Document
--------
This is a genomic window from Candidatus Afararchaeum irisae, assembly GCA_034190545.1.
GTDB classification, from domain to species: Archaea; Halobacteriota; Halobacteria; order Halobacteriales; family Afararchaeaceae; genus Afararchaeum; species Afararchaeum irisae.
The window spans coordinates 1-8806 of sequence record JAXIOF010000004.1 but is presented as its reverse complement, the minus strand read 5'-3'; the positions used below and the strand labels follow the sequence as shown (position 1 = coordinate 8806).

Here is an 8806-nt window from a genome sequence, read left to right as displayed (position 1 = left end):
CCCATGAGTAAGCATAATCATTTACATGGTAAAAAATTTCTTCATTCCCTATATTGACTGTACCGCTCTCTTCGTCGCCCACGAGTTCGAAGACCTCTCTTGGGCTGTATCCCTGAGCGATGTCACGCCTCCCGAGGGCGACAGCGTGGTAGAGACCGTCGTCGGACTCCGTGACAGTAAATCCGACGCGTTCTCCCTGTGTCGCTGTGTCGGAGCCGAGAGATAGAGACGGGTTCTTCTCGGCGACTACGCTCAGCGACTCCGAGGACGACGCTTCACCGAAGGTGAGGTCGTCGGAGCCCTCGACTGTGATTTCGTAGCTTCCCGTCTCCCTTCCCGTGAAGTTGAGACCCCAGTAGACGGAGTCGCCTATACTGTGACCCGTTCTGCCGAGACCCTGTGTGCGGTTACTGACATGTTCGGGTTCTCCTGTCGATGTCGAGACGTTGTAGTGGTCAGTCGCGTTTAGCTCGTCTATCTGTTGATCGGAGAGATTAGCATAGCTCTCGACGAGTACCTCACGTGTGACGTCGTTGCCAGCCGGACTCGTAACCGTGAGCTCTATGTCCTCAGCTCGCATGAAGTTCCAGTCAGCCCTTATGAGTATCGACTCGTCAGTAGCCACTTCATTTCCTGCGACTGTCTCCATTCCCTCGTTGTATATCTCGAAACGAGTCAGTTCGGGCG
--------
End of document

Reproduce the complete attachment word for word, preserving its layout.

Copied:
This is a genomic window from Candidatus Afararchaeum irisae, assembly GCA_034190545.1.
GTDB classification, from domain to species: Archaea; Halobacteriota; Halobacteria; order Halobacteriales; family Afararchaeaceae; genus Afararchaeum; species Afararchaeum irisae.
The window spans coordinates 1-8806 of sequence record JAXIOF010000004.1 but is presented as its reverse complement, the minus strand read 5'-3'; the positions used below and the strand labels follow the sequence as shown (position 1 = coordinate 8806).

Here is an 8806-nt window from a genome sequence, read left to right as displayed (position 1 = left end):
CCCATGAGTAAGCATAATCATTTACATGGTAAAAAATTTCTTCATTCCCTATATTGACTGTACCGCTCTCTTCGTCGCCCACGAGTTCGAAGACCTCTCTTGGGCTGTATCCCTGAGCGATGTCACGCCTCCCGAGGGCGACAGCGTGGTAGAGACCGTCGTCGGACTCCGTGACAGTAAATCCGACGCGTTCTCCCTGTGTCGCTGTGTCGGAGCCGAGAGATAGAGACGGGTTCTTCTCGGCGACTACGCTCAGCGACTCCGAGGACGACGCTTCACCGAAGGTGAGGTCGTCGGAGCCCTCGACTGTGATTTCGTAGCTTCCCGTCTCCCTTCCCGTGAAGTTGAGACCCCAGTAGACGGAGTCGCCTATACTGTGACCCGTTCTGCCGAGACCCTGTGTGCGGTTACTGACATGTTCGGGTTCTCCTGTCGATGTCGAGACGTTGTAGTGGTCAGTCGCGTTTAGCTCGTCTATCTGTTGATCGGAGAGATTAGCATAGCTCTCGACGAGTACCTCACGTGTGACGTCGTTGCCAGCCGGACTCGTAACCGTGAGCTCTATGTCCTCAGCTCGCATGAAGTTCCAGTCAGCCCTTATGAGTATCGACTCGTCAGTAGCCACTTCATTTCCTGCGACTGTCTCCATTCCCTCGTTGTATATCTCGAAACGAGTCAGTTCGGGCG